Samuel A. Moore is Lecturer in Digital Media and Communication at King's College London. He has a Ph.D in Digital Humanities (also from King's) and over a decade's experience as a publisher and researcher with a focus on open access and the digital commons. His research and teaching sit at the intersections of information studies, critical theory and science & technology studies (STS). He is also one of the organisers of the Radical Open Access Collective and he blogs at https://www.samuelmoore.org/.
Critical approaches to digital culture; digital asset management; digital publishing; commons; scholarly communication.
Expertise and public engagement
Co-organiser of the Radical Open Access Collective, a community of scholar-led, not-for-profit presses, journals and other open access publishing projects. Now consisting of more than 50 members, we promote a progressive vision for open publishing in the humanities and social sciences. What we have in common is an understanding of open access as being characterised by a spirit of ongoing creative experimentation. We also share a willingness to subject some of our most established scholarly communication practices to creative critique, together with the institutions that sustain them (the university, the library, the publishing house and so on). The collective thus offers a radical ‘alternative’ to the conservative versions of open access that are currently being put forward by commercially-oriented presses, funders and policy makers.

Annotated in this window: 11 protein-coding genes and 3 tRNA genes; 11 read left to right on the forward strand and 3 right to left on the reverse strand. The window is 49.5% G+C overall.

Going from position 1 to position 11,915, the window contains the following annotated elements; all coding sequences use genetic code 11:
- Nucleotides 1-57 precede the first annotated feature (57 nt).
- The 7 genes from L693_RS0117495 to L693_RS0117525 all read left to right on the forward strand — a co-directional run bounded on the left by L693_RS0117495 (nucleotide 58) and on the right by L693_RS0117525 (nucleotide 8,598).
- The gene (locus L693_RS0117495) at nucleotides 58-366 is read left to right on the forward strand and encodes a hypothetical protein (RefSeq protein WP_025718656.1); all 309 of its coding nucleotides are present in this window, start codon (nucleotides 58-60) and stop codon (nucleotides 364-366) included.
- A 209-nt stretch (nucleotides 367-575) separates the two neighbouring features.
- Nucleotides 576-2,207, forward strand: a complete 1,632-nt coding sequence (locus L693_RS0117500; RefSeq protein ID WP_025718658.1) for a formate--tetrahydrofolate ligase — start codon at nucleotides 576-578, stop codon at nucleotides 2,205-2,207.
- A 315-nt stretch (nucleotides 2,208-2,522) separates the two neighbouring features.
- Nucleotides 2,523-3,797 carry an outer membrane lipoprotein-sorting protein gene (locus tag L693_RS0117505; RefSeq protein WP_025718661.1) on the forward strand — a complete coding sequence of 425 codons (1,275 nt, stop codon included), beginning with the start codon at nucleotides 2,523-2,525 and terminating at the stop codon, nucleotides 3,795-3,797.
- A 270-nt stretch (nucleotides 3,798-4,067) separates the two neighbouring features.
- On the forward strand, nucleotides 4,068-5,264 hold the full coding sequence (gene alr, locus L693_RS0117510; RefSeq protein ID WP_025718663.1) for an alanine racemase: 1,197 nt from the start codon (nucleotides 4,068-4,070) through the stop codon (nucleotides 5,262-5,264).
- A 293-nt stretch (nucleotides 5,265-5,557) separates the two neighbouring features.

- Moore, Samuel (2019) ‘Revisiting “the 1990s debutante”: scholar-led publishing and the pre-history of the open access movement’, The Journal of the Association for Information Science and Technology https://doi.org/10.1002/asi.24306
- Moore, Samuel and Janneke Adema. 2018. ‘Collectivity and Collaboration: Imagining New Forms of Communality to Create Resilience in Scholar-led Publishing’, Insights, vol 31, no. 1 http://doi.org/10.1629/uksg.399
- Moore, Samuel. 2018. ‘Open/Access: Negotiations around a concept’ in Open Divide? Critical Studies on Open Access. Litwin Books.
- ——– 2017. ‘A genealogy of open access: negotiations between openness and access to research’ Revue française des sciences de l’information et de la communication. DOI: 10.4000/rfsic.3220
- Moore, Samuel, Cameron Neylon, Martin Paul Eve, Daniel Paul O’Donnell, and Damian Pattinson. 2017. ‘“Excellence R Us”: University Research and the Fetishisation of Excellence’. Palgrave Communications 3 (January): 16105. DOI: 10.1057/palcomms.2016.105